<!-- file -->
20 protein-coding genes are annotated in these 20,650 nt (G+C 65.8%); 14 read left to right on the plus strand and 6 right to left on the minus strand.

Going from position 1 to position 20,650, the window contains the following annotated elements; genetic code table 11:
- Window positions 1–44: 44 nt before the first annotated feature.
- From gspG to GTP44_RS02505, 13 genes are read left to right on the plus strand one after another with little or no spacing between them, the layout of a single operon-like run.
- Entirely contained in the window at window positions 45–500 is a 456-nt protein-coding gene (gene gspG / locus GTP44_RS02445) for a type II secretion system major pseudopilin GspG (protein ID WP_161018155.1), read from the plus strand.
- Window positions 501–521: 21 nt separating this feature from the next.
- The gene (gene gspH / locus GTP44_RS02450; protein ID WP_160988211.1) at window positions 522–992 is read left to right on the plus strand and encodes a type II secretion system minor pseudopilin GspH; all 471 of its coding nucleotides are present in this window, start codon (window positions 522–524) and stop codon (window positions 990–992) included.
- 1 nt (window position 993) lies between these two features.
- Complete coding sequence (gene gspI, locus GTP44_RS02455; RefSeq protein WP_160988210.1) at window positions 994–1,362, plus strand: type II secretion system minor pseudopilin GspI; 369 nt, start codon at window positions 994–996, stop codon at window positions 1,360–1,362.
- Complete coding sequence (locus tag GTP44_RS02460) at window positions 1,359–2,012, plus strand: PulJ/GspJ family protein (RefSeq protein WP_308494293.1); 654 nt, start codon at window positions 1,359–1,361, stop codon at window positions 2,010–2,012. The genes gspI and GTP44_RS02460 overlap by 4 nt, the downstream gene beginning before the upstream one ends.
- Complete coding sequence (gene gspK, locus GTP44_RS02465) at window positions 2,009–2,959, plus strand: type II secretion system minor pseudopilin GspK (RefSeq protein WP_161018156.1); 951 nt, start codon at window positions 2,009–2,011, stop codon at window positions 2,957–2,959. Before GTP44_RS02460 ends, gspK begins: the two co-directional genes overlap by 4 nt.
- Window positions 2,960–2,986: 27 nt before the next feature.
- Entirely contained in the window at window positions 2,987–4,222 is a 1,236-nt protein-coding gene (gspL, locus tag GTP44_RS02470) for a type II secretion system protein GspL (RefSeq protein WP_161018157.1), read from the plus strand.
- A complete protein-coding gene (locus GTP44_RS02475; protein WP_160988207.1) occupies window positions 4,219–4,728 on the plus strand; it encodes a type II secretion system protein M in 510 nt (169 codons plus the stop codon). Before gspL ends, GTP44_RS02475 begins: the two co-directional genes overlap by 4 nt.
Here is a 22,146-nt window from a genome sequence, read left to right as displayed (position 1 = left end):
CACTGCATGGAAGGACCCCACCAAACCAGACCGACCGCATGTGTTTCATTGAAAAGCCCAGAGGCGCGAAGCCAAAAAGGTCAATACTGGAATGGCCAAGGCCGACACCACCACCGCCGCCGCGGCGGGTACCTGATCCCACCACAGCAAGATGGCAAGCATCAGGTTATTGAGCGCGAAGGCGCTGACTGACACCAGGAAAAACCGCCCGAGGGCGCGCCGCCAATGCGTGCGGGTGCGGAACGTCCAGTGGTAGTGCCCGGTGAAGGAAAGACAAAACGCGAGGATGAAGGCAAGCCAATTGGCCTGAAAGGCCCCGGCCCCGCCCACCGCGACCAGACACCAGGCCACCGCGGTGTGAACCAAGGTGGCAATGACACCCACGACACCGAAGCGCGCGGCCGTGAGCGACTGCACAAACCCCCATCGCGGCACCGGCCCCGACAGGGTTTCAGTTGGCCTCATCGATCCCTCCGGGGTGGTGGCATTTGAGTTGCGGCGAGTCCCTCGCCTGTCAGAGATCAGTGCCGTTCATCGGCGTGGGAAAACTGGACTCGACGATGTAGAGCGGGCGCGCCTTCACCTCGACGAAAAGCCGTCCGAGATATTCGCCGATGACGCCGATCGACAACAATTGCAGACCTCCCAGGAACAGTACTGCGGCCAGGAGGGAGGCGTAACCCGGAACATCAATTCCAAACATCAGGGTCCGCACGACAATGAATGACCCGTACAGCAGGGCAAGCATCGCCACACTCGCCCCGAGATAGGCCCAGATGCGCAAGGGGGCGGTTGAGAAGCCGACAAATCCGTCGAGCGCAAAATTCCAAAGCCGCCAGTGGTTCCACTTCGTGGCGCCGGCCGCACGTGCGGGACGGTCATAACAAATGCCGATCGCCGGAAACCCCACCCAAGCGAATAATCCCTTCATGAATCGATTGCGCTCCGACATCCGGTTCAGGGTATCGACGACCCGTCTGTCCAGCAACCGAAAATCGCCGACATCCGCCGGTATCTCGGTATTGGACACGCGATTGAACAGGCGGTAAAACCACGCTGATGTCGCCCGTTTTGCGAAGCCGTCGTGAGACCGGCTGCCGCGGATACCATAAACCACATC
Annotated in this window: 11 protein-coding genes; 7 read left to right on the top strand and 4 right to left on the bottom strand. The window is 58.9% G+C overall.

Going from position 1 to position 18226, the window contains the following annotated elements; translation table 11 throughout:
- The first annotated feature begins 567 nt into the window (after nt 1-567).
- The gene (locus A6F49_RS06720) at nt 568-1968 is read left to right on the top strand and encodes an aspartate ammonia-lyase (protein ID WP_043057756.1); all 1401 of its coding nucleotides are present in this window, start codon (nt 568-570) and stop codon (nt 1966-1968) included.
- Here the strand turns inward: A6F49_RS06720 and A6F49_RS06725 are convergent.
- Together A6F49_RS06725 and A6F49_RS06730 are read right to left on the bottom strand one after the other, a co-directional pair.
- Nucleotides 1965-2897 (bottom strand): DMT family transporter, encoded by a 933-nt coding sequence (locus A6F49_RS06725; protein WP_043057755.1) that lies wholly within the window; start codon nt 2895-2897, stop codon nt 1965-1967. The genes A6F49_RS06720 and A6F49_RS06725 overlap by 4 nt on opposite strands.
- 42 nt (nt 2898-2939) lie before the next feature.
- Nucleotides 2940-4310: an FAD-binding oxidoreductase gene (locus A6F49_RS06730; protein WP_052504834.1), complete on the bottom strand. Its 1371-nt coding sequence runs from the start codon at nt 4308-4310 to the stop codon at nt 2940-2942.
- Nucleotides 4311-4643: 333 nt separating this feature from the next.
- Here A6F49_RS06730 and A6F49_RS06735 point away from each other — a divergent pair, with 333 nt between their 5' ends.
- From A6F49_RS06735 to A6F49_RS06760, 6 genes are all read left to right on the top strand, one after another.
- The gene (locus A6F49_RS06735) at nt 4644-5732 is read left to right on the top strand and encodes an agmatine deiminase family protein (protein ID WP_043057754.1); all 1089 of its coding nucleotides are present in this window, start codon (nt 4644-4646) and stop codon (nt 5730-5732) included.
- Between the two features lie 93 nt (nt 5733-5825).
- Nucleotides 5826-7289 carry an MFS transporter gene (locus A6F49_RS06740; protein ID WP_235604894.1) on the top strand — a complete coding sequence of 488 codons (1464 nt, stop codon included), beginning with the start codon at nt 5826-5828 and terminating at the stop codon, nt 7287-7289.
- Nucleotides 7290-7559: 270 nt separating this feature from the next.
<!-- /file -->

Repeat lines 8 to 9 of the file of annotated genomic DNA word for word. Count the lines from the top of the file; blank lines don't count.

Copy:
- 1 nt (window position 993) lies between these two features.
- Complete coding sequence (gene gspI, locus GTP44_RS02455; RefSeq protein WP_160988210.1) at window positions 994–1,362, plus strand: type II secretion system minor pseudopilin GspI; 369 nt, start codon at window positions 994–996, stop codon at window positions 1,360–1,362.